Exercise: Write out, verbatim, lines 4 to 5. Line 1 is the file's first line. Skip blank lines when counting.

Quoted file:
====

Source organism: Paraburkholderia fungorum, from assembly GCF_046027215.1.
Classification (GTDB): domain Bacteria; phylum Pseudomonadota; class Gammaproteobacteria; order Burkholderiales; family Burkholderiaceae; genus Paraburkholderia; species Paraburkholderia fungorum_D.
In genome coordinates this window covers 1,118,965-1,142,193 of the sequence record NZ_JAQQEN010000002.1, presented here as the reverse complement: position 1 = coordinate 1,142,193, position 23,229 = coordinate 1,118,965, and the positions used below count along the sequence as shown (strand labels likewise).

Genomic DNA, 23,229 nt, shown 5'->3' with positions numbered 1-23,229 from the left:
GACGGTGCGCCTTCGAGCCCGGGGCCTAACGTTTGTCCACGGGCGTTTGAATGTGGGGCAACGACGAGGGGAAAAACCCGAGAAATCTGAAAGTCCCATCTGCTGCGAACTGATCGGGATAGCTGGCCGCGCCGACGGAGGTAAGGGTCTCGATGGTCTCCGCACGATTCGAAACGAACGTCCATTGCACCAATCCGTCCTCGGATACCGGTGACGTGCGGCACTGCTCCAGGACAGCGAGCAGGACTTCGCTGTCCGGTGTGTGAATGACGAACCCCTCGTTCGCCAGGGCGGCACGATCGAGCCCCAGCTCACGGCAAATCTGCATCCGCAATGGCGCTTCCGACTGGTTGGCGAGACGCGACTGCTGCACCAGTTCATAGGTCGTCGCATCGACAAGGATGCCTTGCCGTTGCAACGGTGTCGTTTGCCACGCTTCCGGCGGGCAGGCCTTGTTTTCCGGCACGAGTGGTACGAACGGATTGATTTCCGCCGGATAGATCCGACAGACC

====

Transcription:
Genomic DNA, 23,229 nt, shown 5'->3' with positions numbered 1-23,229 from the left:
GACGGTGCGCCTTCGAGCCCGGGGCCTAACGTTTGTCCACGGGCGTTTGAATGTGGGGCAACGACGAGGGGAAAAACCCGAGAAATCTGAAAGTCCCATCTGCTGCGAACTGATCGGGATAGCTGGCCGCGCCGACGGAGGTAAGGGTCTCGATGGTCTCCGCACGATTCGAAACGAACGTCCATTGCACCAATCCGTCCTCGGATACCGGTGACGTGCGGCACTGCTCCAGGACAGCGAGCAGGACTTCGCTGTCCGGTGTGTGAATGACGAACCCCTCGTTCGCCAGGGCGGCACGATCGAGCCCCAGCTCACGGCAAATCTGCATCCGCAATGGCGCTTCCGACTGGTTGGCGAGACGCGACTGCTGCACCAGTTCATAGGTCGTCGCATCGACAAGGATGCCTTGCCGTTGCAACGGTGTCGTTTGCCACGCTTCCGGCGGGCAGGCCTTGTTTTCCGGCACGAGTGGTACGAACGGATTGATTTCCGCCGGATAGATCCGACAGACC